|Principal Investigator: Ghandehari, Hamid
|Institute Receiving Award
|University Of Utah
|Salt Lake City, UT
|National Institute of Environmental Health Sciences
|Award Funding Period
|28 Sep 2007 to 30 Nov 2026
|DESCRIPTION (provided by applicant):
|PROJECT SUMMARY A major challenge with systemic administration of silica nanoparticles (SNPs) is clearance by and accumulation in organs of mononuclear phagocytic system (MPS), and subsequent immune response. Poor loading capacity of SNPs, their stability and vacuolization in macrophages, and potentially lower metabolism and clearance rates in patient populations may necessitate administration of high and frequent doses of SNPs which could lead to MPS saturation and overload. Detailed investigation of immunotoxicity of SNPs in the MPS is needed to establish their safety profile to choose drug carriers with well-defined immunological properties. The influence of SNPs on the fate and function of phagocytes after uptake and saturation, and on host immune response need further elucidation. The correlation between the physicochemical properties of SNPs and the mechanisms of sex-dependent toxicity is unclear. Also, the immune response alteration upon i.v. administration of SNPs and the mechanisms behind this response are largely unknown. To address these knowledge gaps in this grant application the following Specific Aims are proposed: 1) To investigate the influence of saturation of macrophages with SNPs on their phagocytic activity, survival, proliferation, and immune signaling as a function of nanoparticle physicochemical properties. The underlying hypothesis to be tested in this aim is that saturation of macrophages by SNPs will influence their normal function, molecular signaling, and fate based on nanoparticle characteristics. 2) To investigate bone marrow toxicity and function of tissue-resident macrophages after i.v. administration of SNPs, and assess the number and activation status of circulating phagocytes after in vitro exposure to SNPs. The underlying hypothesis to be tested in this aim is that size, geometry, and porosity of SNPs influence the normal function of bone marrow, tissue-resident macrophages, and peripheral blood phagocytes, a phenomenon which may be reversible and depend on dose and frequency of administration. 3) To investigate the immune side effects and anti-PEG response of systemically administered SNPs as a function of animal sex and particle physicochemical properties. The underlying hypotheses are: i) Anti-PEG IgM and IgG will be generated in a time-dependent manner upon exposure to PEGylated SNPs; ii) variation in immune response in female vs male Th1 and Th2 bias animal models will contribute to SNP toxicity and immune- mediated side effects. This proposal is significant because understanding key physicochemical properties of SNPs with well- defined immunological properties will help establish safer platforms for intravenous drug delivery. It is innovative because for the first time it approaches different SNP interactions with various components of the immune system as a result of animal-sex and different immune-biased in a systematic fashion.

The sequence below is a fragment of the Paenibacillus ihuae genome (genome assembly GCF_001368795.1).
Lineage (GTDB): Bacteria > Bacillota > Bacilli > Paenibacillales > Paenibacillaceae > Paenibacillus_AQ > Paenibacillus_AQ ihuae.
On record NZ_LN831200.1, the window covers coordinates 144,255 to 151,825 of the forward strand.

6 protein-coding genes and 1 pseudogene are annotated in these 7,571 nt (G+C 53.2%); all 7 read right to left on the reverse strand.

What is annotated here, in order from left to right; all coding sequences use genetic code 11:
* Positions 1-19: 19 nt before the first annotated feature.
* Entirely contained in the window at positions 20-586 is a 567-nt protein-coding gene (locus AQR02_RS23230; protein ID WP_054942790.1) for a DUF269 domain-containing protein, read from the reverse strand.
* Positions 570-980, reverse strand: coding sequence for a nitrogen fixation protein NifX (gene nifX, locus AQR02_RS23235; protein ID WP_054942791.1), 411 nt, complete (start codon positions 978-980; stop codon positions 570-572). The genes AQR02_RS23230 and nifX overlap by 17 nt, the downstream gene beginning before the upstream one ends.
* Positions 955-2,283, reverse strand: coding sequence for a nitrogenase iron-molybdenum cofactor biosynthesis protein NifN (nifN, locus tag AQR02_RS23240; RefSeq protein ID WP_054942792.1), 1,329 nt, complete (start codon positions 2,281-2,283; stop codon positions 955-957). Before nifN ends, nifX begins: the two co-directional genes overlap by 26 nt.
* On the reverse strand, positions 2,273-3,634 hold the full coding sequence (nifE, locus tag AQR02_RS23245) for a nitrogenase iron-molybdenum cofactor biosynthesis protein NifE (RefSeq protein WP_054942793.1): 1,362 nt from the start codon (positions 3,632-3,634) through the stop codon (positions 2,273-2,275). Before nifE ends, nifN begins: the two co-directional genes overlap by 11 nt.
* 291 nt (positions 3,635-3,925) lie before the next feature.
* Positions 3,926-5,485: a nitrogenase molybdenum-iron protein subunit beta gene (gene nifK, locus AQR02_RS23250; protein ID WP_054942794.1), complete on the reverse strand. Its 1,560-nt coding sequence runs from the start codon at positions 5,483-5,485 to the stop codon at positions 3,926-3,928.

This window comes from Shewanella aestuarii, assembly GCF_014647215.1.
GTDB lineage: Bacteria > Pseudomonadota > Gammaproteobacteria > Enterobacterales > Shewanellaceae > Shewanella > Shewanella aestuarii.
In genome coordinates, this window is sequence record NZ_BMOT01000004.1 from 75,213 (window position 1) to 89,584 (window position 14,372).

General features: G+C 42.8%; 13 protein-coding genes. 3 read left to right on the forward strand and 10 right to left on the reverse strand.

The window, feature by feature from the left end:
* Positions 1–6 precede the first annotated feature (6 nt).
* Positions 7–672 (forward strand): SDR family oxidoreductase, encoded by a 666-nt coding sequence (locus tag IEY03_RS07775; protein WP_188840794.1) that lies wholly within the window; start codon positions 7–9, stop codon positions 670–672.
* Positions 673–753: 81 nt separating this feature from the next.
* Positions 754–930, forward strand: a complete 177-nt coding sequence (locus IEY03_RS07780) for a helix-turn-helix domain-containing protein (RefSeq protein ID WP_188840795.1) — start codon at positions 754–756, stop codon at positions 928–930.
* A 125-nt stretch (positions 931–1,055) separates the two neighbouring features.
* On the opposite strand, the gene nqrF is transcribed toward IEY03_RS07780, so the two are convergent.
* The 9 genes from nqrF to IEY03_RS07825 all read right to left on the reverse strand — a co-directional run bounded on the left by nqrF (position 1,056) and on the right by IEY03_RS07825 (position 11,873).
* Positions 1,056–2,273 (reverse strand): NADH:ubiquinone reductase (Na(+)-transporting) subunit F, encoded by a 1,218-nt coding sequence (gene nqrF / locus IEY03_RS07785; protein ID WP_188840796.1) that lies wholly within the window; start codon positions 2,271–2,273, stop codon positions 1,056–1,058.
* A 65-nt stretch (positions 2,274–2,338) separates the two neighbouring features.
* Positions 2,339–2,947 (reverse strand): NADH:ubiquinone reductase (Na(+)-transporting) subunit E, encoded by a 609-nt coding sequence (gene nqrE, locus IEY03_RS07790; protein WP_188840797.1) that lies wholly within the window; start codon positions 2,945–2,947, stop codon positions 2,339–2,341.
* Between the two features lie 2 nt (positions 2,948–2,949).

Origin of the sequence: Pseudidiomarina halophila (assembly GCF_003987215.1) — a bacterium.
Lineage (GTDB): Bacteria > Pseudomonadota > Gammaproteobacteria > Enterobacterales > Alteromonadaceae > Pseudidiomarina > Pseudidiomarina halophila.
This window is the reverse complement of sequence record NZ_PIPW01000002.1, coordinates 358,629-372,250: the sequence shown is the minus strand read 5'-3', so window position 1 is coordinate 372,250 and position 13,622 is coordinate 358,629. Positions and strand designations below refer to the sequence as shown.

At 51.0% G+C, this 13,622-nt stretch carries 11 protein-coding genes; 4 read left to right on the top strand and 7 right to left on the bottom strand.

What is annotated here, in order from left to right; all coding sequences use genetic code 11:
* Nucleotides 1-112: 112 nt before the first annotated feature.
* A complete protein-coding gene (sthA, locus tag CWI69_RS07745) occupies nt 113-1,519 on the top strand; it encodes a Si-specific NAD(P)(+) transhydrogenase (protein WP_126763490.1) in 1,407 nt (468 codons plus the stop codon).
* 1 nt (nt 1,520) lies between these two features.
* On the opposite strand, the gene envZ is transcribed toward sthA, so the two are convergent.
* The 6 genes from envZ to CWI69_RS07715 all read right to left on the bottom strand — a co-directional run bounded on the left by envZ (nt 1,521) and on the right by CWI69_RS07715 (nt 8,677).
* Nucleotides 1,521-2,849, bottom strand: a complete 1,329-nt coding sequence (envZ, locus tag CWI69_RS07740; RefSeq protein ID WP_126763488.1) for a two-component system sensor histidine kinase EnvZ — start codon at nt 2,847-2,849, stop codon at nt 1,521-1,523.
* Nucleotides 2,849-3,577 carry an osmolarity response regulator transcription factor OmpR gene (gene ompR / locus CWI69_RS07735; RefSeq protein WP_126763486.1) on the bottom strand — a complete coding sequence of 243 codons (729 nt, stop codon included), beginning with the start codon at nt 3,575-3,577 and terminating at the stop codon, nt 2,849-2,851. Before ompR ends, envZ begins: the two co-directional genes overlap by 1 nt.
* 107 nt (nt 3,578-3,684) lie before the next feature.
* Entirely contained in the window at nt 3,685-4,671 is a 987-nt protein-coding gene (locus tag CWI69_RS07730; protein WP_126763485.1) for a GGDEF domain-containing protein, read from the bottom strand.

|Science Code(s)/Area of Science(s)
Primary: 78 - Nanotoxicology
|See publications associated with this Grant.